It’s Christmas time, and during an ordinary year — regardless of how rough a year may have been — I put up the Christmas tree. Much is written — probably too much — about how¬†meaningful it is to relive memories as ornaments are unwrapped and the ghosts of Christmases past emerge from storage. I subscribe to this sentiment under usual circumstances, but this year I couldn’t bring myself to take out the grade school creations, my children’s cotton ball Santas, my mother’s birds and my father’s mooses, and the little bell that had been on my first tree as a baby. Instead, I opted for the memory-neutral little artificial tree that my daughter picked up on sale for me a couple of years ago as something that I could put on the patio. Instead, it’s in the living room in the usual spot of the more sentimental tree, minus the angels and the reindeer that mean so much to me.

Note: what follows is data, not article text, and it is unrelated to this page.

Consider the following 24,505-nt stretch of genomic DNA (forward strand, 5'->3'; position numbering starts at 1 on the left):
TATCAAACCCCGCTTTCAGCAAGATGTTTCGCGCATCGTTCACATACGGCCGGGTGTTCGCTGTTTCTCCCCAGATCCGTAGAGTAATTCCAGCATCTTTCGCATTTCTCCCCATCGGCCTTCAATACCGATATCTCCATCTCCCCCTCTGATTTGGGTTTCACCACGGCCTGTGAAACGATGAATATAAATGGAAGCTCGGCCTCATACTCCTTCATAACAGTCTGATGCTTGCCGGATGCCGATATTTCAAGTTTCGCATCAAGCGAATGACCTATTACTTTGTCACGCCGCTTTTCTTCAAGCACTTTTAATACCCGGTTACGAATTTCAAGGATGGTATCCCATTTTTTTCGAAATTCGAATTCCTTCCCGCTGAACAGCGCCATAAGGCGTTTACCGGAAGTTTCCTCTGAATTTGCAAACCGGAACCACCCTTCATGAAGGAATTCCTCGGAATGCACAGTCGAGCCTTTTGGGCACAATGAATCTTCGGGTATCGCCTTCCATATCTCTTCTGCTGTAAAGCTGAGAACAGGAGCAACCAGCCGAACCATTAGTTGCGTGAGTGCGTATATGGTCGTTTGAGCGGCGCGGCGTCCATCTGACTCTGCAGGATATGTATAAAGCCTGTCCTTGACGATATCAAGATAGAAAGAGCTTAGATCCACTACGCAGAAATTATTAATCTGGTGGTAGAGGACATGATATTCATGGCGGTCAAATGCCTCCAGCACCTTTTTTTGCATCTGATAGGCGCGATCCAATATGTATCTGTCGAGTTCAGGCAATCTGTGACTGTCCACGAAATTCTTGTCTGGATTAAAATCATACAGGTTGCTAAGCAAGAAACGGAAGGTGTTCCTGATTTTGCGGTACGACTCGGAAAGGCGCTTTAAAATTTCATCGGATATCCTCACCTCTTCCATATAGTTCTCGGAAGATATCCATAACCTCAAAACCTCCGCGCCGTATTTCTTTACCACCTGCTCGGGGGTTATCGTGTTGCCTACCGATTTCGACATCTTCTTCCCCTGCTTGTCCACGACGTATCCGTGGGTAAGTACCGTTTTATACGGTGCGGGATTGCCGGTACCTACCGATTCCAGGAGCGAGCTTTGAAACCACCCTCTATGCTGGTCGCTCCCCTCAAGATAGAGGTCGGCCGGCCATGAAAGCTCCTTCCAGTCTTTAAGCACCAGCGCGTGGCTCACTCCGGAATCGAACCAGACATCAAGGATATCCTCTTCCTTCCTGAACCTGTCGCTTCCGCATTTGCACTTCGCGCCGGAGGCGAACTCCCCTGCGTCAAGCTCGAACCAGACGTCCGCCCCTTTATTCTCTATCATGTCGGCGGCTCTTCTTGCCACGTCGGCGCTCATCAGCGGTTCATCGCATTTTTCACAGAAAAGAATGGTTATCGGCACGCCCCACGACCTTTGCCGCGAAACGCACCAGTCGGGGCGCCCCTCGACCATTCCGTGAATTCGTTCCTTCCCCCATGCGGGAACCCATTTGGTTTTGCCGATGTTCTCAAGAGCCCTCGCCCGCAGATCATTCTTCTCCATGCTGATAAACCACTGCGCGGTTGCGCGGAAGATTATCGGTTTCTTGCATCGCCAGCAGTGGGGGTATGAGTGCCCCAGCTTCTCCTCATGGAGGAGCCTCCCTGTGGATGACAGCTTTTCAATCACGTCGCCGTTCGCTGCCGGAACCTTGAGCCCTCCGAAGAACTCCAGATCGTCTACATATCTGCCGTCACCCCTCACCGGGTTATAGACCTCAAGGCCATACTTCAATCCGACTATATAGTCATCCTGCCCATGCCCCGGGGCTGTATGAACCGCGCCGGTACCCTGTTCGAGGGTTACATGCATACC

Next year, I will bear down on the blade of days gone by, and I will bring everything out again. I won’t hide from the things I hold dear for more than one December. But this season — this bittersweet “most wonderful time of the year” — I just need a break from the things that broke my heart.